Wednesday, 23 July 2008

Silverlight Desktop Applications (Part 2)

So in the previous article I discussed what you can do today to run your Silverlight application independent of your web server. These were running your Silverlight application from the file system, or running a Silverlight application Offline.

In this post I am going to talk about the crazy thinking I had when responding to a post today.

Simple Web Server

My idea is quite simple. Essentially if you can run your application locally on local web server then you will have full access to network capabilities (WebClient, WCF etc). This means you will be able to make cross domain calls to local or non local servers. You will also be able to make socket calls to local or non local servers.

As was pointed out in the web server you could run cassini on the local machine but this is a little over the top.

Mega Simple C# Web Server

All we really need is a very simple socket server, which will spew out some http from a web request from IE.

Therefore we could have a little application which we associated with the .XAP file extension, which launches a simple web server process and then calls IE pointing it to our simple web server. Once the html page has been served we can trash the simple web server process and your application now runs on the desktop.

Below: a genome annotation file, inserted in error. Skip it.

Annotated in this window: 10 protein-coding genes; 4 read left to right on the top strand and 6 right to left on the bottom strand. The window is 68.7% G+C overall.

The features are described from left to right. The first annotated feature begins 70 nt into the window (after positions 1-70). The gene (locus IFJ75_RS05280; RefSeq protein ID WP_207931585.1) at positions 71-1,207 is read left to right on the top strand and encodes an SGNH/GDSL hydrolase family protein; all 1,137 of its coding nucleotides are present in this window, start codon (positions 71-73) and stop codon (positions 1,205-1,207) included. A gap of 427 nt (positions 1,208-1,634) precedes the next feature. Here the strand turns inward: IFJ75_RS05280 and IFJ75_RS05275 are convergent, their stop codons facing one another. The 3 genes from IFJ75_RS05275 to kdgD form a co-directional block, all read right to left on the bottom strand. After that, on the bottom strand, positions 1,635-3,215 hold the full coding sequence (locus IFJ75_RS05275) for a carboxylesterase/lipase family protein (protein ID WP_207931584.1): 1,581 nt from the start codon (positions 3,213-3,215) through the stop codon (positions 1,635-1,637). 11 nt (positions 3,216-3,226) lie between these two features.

Cross Domain Access

Because our application is essentially an online application (came from a web server you know), we can talk to any web server / (socket server) which allows us via cross domain policies. Lots of Digg clients can be made yay, or when Beta 2 can talk to the new crossdomain.xml format then Yahoo Search etc will be supported.

Local Services

Not only can we talk to internet services but we can talk to intranet WCF / Socket Services (using crossdomain). This means you could potentially have local print services, file services which expose the file system, talk to a time service, talk to your build server, TFS, SQL Server anything really. For sockets (you may need to create a virtual socket due to the port range supported).

Anyways that was my crazy thinking for the day. I haven't written any code to validate this but there is no reason why it wouldn't work in principal. May'be I will have time to play with it one day, or may'be you will.


Anonymous said...

I'm just hosting in a WinForm's browser object so I get the Silverlight UI, with the power of .net 2.0 api. This way I do not need a web server on client and it works on windows 2000.


Bill Reiss said...

You probably wouldn't have to spawn a process to be the simple web server, it could probably just be a thread. You could pass the port number in some thread safe storage.

chrishayuk said...


Interesting stuff. V.Cool.

chrishayuk said...


I like your suggestion, it really improves the idea. :)

JP said...

It's a dream, but could it be possible to make a "wrapper" to run SL application directly on .net framework in a wpf application ?

With Bydia's solution, the SL component couldn’t talk directly with his hosting wpf application...


Anonymous said...